- Will your business create enough income to pay your debts? To understand this, lenders may look at your Debt Service Ratio, which measures your total debt payments against your net earnings. If you are an existing business and you have not been profitable in the past, or if you are a new business that is projecting low income, it may be more difficult to get a loan, because your lender needs to know you will have enough money to make your payments. Developmental lenders can take a more holistic view, but other lenders may have strict requirements.
2. Personal Considerations
- What are your personal net worth and personal income and expenses? Many loan applications will ask for a statement of personal affairs, where you provide information about your personal assets and liabilities, and about your current earnings and personal expenses. This information will help them understand if you’re in a good position to repay the debt should something bad happen in your business. If you have a positive net worth and other sources of income, that is more favourable than if you have significant debt and no other income outside of your business.
- What is your Credit History? When you apply for a loan your lender will pull your credit report, which allows them to see how you have handled other debts in the past. Many lenders have credit score cut-offs, and if your score is lower than the cut-off, you will be declined. WeBC does not have a credit score cut-off for its secured loans, but for an unsecured loan, we generally require a score of at least 650. It is always a good idea to check your credit report before you apply for a loan to make sure there are no mistakes.
- What is your citizenship status and where is your business located? WeBC requires applicants to have Canadian Citizenship or Permanent Residency, and to reside in BC. Other developmental lenders may have similar requirements.
- Are you a member of our target group? Lenders may have a mandate to serve specific groups of people and will ask about your business ownership to make sure you meet their criteria. For example, WeBC requires that businesses be at least 51% women-owned (with exceptions for businesses owned jointly with a spouse), and Aboriginal Financial Institutions require 51% Indigenous ownership. Community Futures requires you to live in a rural area, and Futurpreneur requires the owner to be under the age of 40.
4. Other Considerations
- How long have you been operating? Some lenders have a mandate to work only with start-ups (such as Futurpreneur), while others can only work with businesses that have been operating for at least a year or two (such as BDC). Similarly, many banks will be looking for you to have a minimum number of years of operation before they can consider lending to you.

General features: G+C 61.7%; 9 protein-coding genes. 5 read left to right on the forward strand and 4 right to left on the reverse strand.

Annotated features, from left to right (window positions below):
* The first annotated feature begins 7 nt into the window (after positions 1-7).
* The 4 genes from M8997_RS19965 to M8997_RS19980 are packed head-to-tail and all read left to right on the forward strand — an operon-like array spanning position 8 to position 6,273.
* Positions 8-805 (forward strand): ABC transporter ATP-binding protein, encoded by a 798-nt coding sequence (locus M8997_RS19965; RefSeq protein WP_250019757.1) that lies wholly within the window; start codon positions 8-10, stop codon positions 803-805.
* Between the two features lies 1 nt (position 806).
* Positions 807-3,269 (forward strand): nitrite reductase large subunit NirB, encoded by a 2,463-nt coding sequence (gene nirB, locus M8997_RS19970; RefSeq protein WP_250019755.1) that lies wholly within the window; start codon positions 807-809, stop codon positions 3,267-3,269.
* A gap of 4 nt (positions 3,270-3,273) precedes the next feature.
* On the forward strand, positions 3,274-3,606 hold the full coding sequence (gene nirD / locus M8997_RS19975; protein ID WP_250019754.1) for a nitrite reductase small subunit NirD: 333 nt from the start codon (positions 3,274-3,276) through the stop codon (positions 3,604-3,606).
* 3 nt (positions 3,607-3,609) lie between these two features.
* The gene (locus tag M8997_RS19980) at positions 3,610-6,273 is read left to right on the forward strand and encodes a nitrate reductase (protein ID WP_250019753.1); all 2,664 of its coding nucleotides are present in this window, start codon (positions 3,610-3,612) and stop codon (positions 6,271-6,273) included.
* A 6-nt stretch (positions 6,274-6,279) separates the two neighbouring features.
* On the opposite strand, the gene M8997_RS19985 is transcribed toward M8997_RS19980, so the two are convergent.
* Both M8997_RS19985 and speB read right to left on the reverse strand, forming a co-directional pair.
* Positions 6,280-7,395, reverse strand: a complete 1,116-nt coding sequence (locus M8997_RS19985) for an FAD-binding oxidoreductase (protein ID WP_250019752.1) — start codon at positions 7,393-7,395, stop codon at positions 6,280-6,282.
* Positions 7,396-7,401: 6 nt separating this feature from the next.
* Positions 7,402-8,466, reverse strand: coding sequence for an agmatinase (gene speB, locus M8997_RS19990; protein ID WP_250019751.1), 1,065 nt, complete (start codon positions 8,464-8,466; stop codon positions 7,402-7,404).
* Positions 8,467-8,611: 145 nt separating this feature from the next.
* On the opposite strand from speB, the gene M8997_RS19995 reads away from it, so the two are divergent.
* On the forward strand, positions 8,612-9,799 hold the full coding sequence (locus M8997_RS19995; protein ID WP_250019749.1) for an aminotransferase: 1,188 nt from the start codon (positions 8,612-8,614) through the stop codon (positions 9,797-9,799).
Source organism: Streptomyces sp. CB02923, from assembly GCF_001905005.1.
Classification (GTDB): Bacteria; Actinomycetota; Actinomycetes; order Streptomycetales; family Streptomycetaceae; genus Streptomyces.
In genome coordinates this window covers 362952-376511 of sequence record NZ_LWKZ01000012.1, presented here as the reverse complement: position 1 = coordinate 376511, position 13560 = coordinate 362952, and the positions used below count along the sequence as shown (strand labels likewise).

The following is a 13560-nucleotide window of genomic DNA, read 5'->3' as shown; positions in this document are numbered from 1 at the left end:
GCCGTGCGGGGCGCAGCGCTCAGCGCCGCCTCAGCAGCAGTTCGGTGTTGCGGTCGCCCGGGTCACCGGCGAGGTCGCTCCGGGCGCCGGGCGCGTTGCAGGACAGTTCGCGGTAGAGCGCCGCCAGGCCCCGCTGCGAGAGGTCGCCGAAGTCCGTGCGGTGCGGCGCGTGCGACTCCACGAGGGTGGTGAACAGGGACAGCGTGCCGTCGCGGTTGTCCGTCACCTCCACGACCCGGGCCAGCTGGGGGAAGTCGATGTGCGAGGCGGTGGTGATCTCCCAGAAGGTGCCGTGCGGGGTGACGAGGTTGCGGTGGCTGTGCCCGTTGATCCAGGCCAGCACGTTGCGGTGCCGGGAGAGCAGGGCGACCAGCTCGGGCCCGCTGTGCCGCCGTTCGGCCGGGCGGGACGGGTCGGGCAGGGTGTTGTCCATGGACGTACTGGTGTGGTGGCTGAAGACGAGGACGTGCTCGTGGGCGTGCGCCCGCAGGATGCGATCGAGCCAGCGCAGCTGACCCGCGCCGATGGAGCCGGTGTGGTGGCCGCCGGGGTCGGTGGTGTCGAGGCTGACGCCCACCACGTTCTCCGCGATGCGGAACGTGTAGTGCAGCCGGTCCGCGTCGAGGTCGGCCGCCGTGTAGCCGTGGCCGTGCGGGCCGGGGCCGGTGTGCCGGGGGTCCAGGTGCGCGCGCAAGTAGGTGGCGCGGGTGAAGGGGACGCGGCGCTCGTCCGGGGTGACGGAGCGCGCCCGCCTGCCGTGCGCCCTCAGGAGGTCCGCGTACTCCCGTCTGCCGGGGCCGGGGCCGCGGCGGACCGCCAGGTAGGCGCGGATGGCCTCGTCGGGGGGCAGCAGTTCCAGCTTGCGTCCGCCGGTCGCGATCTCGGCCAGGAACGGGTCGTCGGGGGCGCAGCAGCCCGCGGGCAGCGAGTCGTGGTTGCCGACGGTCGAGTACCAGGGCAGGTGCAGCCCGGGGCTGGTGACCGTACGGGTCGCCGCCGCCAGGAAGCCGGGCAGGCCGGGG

- Are there any social concerns related to your business? Developmental lenders sometimes have other criteria that limit them from lending to businesses that have social acceptability risks. For example, there can be limitations to lending to bars, cannabis shops, adult entertainment shops, or gambling businesses, among others.
- Is your business earning revenues yet? Many lenders have limitations when it comes to lending to ‘tech’ businesses that are still in the start-up phase, or businesses that are focused on a product that is still in the research and development phase. Your lender may ask you if your product has been fully launched yet, and/or if you have any paying customers. If you are still in the pre-revenue phase, it may be difficult to access a loan.
- Do you have a strong plan? Lastly, all lenders will want to know that you have a strong plan in place for your business, and many will ask for a business plan and cash flow projection so they can understand the risks of lending to you. For this reason, it’s a good idea to prepare a business plan and cash flow projection before you start contacting lenders. This will also make you more confident about how much you need to borrow.
Approaching a lender for a business loan can be intimidating, but if you can understand the above eligibility criteria, it will help you have a better conversation with potential lenders, and if they aren’t able to approve a loan, you will have a better idea of what you need to work on to be ready for a loan. If you would like to learn more about WeBC’s lending program, be sure to register for our Business Loans Information Session, which is the first step to determining your eligibility.